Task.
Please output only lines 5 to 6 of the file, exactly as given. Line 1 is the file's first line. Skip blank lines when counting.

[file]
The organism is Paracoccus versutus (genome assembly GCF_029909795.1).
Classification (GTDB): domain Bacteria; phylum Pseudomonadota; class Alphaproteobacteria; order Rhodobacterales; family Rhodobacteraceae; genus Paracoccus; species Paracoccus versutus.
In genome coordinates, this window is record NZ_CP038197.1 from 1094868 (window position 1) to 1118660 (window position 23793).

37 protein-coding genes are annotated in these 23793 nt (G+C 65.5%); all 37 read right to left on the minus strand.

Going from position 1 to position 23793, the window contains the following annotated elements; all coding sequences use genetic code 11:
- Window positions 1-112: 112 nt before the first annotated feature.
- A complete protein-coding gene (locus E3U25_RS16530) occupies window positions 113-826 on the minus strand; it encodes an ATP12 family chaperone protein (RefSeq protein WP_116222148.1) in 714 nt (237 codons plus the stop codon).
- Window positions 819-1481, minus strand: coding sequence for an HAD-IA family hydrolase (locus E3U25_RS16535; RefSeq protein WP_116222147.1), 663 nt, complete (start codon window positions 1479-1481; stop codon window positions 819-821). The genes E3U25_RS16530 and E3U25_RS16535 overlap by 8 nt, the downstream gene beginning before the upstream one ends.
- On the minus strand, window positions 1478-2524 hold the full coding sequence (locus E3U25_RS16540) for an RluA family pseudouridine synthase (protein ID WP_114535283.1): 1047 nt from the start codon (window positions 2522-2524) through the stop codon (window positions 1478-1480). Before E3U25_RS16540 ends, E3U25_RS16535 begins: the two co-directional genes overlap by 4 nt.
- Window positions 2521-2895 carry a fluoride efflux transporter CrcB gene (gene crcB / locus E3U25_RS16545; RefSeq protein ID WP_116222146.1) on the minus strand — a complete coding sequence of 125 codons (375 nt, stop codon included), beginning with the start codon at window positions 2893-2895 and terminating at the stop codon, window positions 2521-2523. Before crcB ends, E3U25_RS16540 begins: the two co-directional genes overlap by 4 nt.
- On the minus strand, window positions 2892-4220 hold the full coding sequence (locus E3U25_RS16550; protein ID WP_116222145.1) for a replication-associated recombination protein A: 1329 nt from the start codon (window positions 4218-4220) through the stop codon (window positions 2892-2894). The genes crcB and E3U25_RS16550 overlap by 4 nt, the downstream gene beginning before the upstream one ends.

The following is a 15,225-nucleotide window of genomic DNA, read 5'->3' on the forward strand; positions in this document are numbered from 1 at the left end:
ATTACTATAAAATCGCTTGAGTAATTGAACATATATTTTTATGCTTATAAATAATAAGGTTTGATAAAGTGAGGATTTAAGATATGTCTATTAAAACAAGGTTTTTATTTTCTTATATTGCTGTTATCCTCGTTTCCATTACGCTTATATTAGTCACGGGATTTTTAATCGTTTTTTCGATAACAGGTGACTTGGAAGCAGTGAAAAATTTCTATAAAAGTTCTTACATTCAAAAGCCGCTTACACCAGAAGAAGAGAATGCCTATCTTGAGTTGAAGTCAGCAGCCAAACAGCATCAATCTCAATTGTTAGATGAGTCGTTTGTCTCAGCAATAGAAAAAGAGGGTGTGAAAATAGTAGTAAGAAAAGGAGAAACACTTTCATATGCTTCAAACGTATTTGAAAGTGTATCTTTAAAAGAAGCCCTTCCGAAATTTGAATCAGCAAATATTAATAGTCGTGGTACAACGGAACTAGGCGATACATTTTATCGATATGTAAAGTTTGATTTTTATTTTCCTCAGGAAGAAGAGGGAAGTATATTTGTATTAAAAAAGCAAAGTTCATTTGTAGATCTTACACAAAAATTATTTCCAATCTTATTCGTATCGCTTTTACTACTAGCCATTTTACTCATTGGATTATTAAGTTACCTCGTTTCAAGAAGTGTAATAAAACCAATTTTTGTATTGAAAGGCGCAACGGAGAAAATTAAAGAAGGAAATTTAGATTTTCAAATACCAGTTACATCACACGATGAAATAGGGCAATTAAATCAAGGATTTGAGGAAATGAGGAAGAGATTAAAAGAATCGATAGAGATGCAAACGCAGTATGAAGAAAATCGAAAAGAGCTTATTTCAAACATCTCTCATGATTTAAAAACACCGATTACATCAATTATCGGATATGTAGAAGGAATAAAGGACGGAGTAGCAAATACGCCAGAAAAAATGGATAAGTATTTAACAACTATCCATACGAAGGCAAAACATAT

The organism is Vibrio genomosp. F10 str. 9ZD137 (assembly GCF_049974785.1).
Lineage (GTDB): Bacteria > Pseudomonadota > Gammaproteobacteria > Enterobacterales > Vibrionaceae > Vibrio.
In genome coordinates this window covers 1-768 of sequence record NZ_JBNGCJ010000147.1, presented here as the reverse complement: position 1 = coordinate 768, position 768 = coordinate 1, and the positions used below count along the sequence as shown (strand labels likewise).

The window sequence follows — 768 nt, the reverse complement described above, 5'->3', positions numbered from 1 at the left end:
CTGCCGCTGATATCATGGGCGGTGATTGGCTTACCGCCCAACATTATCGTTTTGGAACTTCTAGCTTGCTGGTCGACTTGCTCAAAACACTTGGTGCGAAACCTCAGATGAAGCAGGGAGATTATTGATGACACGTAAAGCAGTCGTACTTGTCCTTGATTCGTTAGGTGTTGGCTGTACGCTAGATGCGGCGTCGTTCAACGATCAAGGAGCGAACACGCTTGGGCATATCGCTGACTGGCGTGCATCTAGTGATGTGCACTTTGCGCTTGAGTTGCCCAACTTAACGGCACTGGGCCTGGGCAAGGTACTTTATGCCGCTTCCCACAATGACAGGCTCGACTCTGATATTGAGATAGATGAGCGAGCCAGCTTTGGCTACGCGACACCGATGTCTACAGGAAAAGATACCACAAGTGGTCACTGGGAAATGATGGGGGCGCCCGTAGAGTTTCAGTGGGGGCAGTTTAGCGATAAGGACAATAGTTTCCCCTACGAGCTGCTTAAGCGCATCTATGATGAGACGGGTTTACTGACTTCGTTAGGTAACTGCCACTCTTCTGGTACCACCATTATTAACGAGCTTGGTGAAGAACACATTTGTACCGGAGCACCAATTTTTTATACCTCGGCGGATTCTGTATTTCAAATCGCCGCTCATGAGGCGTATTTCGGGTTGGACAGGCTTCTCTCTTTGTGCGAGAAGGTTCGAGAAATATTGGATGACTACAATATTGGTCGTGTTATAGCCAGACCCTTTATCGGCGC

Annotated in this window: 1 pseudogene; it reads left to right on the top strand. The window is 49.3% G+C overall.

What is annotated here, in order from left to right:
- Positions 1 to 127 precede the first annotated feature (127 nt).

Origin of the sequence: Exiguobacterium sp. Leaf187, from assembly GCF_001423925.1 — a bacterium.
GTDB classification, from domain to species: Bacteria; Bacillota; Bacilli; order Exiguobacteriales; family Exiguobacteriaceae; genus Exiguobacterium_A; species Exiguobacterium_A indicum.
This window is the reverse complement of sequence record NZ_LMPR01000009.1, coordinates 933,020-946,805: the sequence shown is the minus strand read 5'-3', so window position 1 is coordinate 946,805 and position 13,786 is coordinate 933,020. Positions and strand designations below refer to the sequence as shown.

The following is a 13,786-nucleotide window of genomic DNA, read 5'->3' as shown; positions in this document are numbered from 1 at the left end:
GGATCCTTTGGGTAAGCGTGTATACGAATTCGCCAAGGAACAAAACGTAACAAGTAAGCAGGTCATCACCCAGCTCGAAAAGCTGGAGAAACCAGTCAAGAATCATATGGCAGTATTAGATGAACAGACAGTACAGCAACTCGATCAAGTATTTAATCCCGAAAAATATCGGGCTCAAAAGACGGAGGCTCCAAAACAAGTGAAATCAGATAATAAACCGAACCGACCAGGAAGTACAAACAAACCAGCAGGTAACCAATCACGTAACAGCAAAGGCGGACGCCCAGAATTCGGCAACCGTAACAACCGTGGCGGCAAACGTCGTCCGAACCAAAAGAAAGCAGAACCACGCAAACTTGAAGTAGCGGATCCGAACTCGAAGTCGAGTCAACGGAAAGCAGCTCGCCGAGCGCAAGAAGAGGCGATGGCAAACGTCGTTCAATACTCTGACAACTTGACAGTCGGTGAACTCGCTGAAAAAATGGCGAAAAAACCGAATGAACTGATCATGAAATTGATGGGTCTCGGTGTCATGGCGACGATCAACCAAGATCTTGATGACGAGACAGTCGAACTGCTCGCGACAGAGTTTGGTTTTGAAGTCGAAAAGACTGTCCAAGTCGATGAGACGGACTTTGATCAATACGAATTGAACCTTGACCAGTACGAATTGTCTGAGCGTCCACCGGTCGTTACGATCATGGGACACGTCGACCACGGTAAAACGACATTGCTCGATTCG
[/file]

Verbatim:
Going from position 1 to position 23793, the window contains the following annotated elements; all coding sequences use genetic code 11:
- Window positions 1-112: 112 nt before the first annotated feature.